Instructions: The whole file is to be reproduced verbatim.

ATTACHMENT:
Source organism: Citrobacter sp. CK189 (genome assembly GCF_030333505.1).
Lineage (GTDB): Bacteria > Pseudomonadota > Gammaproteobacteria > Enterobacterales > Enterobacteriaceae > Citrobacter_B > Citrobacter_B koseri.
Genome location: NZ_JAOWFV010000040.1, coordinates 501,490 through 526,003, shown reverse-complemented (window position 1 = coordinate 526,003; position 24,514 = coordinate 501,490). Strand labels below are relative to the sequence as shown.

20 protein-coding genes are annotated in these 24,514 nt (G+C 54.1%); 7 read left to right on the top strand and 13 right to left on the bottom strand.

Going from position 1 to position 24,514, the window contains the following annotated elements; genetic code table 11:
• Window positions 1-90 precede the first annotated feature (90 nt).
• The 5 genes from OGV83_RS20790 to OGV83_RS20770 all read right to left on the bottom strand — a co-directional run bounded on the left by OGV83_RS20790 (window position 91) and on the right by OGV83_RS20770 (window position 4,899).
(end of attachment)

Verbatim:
Source organism: Citrobacter sp. CK189 (genome assembly GCF_030333505.1).
Lineage (GTDB): Bacteria > Pseudomonadota > Gammaproteobacteria > Enterobacterales > Enterobacteriaceae > Citrobacter_B > Citrobacter_B koseri.
Genome location: NZ_JAOWFV010000040.1, coordinates 501,490 through 526,003, shown reverse-complemented (window position 1 = coordinate 526,003; position 24,514 = coordinate 501,490). Strand labels below are relative to the sequence as shown.

20 protein-coding genes are annotated in these 24,514 nt (G+C 54.1%); 7 read left to right on the top strand and 13 right to left on the bottom strand.

Going from position 1 to position 24,514, the window contains the following annotated elements; genetic code table 11:
• Window positions 1-90 precede the first annotated feature (90 nt).
• The 5 genes from OGV83_RS20790 to OGV83_RS20770 all read right to left on the bottom strand — a co-directional run bounded on the left by OGV83_RS20790 (window position 91) and on the right by OGV83_RS20770 (window position 4,899).